whose homes are being destroyed. We stand in Solidarity with those who are being exploited in Central and South America. We stand in Solidarity with the farmers who will now be putting down their tools and who will be left in the gutters of development because of the actions of DLZ.
We as residents of Kalamazoo, as friends, as neighbors, and acquaintances of yours demand that YOU stop this highway.
And in Solidarity with those oppressed,
The Residents of Kalamazoo Opposed to I-69
From New York:
On the morning of Tuesday June 24, employees of HNTB arrived at their Hicksville, NY office to find the building defaced with spray paint. DEAL WITH I-69 DEAL WITH US was written across the front of the building. When they went to the front door, the lock was glued and the door was covered in paint. They walked around to the back and the back doors were glued too. Other slogans were painted on the sides of the building and all the windows were covered in paint. They called the locksmith to break in for
them and then called the cleaning people. The cleaning crew told them there was nothing they could do about the windows, the paint was etched into the glass.
HNTB then removed the address of the Hicksville office (40 Commerce Pl) from their website.
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Opponents to I-69 shut down business at a Gohmann Asphalt site for three and half hours on Wednesday, disrupting the normal flow of operations, clogging construction traffic, and costing Gohmann several hours worth of lost profits. Gohmann Asphalt has been awarded a $25 million contract to construct the first 1.77 miles of Interstate 69 north of Evansville, Indiana, a road that will displace 450 families, destroy thousands of acres of farmland, forests, and wetlands, and contribute to the increasing exploitation of the global South through free trade.
Protesters arrived at Gohmann Asphalt’s construction yard in Haubstadt, IN at 10 AM Wednesday morning. While one individual stopped a truck leaving the site, others deflated the tires, immobilizing the vehicle. Four individuals locked themselves to the undercarriage beneath the truck, and yet another climbed on top and locked his neck to a bar that was fixed to the trailer. Within minutes a long line of trucks stretched down the road, some trying to enter the facility and several trying to exit. As the lines grew longer, supporters arrived and began chanting, holding banners, and supporting those locked on with water and food.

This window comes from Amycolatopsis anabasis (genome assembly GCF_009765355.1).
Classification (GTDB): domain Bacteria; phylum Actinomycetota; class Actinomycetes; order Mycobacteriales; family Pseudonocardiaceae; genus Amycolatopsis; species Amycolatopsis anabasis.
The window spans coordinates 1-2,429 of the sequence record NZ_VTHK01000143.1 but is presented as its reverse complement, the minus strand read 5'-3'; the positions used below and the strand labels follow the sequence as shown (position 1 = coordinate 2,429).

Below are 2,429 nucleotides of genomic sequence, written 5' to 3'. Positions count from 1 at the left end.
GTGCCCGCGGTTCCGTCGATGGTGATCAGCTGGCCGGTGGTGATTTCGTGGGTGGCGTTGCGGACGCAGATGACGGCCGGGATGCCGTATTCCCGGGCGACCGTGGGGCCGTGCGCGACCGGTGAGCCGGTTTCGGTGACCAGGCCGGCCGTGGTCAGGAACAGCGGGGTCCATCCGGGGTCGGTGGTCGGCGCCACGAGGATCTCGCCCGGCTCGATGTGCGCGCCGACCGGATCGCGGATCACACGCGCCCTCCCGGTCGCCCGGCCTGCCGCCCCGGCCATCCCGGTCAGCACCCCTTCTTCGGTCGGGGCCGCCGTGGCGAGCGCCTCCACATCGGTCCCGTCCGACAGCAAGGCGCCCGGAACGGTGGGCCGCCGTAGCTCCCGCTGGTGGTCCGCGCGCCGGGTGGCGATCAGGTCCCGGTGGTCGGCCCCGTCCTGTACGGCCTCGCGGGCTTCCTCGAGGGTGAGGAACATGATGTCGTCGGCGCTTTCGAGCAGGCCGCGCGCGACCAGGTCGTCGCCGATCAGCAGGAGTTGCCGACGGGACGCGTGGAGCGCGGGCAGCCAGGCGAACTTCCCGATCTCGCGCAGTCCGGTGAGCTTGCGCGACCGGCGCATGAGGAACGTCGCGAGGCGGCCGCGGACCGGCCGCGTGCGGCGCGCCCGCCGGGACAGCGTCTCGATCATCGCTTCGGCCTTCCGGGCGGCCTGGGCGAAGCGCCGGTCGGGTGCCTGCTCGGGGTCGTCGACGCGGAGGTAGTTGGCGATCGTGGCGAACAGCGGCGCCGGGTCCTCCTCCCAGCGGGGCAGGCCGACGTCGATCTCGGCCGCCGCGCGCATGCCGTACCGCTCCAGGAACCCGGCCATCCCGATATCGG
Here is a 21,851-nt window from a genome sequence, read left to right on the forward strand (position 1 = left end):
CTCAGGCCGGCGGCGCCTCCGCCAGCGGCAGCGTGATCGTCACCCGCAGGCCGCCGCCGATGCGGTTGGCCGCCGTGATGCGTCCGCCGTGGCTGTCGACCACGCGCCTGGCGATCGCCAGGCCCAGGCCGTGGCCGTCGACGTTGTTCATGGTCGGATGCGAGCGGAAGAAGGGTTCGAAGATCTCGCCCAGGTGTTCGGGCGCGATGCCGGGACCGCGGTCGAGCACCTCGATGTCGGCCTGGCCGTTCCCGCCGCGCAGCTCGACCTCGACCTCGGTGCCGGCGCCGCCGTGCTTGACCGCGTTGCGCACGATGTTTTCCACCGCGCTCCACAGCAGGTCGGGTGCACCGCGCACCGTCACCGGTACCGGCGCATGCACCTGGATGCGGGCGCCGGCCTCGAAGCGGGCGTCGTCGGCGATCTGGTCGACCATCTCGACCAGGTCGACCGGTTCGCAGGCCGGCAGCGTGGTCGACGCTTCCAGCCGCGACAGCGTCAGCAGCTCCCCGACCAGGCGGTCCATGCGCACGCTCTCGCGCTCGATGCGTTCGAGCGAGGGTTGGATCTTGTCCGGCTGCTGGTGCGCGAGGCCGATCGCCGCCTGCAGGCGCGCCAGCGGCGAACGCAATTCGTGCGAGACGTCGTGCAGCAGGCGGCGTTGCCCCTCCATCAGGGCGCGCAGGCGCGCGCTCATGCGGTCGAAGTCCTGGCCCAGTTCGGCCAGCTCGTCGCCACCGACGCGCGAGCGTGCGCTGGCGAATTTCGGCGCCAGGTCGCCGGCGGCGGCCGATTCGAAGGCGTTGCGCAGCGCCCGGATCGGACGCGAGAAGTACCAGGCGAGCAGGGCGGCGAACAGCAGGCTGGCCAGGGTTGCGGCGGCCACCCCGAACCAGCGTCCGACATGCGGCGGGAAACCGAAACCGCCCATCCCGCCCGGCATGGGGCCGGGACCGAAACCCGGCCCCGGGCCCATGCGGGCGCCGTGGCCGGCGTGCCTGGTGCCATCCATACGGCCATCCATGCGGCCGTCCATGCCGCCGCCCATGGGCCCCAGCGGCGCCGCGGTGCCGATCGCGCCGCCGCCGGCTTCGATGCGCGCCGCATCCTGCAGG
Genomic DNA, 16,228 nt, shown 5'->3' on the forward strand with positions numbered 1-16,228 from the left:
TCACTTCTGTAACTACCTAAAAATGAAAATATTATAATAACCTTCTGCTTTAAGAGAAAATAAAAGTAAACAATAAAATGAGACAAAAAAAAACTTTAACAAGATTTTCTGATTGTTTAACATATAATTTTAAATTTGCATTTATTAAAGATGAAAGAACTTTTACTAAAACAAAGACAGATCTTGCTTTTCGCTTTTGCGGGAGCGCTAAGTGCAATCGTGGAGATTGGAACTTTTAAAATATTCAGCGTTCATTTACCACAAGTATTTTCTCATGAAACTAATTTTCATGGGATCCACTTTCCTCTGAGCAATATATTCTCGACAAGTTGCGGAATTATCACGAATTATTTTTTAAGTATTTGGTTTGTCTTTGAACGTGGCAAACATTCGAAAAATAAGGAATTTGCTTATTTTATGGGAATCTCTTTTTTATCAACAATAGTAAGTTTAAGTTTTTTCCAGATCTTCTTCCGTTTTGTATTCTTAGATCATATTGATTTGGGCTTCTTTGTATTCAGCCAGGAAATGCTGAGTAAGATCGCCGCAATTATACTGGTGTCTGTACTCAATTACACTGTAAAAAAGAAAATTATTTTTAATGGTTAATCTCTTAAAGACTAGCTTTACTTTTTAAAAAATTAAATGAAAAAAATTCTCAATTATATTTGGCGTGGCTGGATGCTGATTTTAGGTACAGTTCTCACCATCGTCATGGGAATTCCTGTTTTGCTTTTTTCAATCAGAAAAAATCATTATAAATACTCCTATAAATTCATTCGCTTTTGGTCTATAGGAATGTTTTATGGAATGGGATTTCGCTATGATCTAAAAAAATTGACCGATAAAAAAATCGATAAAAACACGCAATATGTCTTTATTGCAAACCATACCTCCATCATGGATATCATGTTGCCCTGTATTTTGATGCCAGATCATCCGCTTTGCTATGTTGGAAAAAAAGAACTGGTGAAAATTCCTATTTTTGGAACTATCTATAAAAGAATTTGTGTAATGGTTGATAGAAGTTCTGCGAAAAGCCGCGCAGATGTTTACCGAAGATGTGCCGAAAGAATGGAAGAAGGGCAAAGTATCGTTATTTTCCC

Police arrived rapidly, and arrested one individual for allegedly deflating the truck’s tires, but seemed dumbfounded by the people locked on to the truck. As more and more law enforcement officers and agencies arrived, a crowd of spectators rapidly grew outside a nearby gas station, watching as business came to a halt. Police numbers grew throughout the day, until there were at least thirty different patrol cars, vans, and undercover cars. The numbers did nothing to help them, however, and they seemed increasingly befuddled as to how to remove the protesters.
Those locked on underneath the truck quickly gathered a small crowd of supporters, and filled the air with chants and songs. Spirits remained high throughout the day, and the truck provided shade for everyone but the police, who stood around conferring in small groups in the 95˚ weather.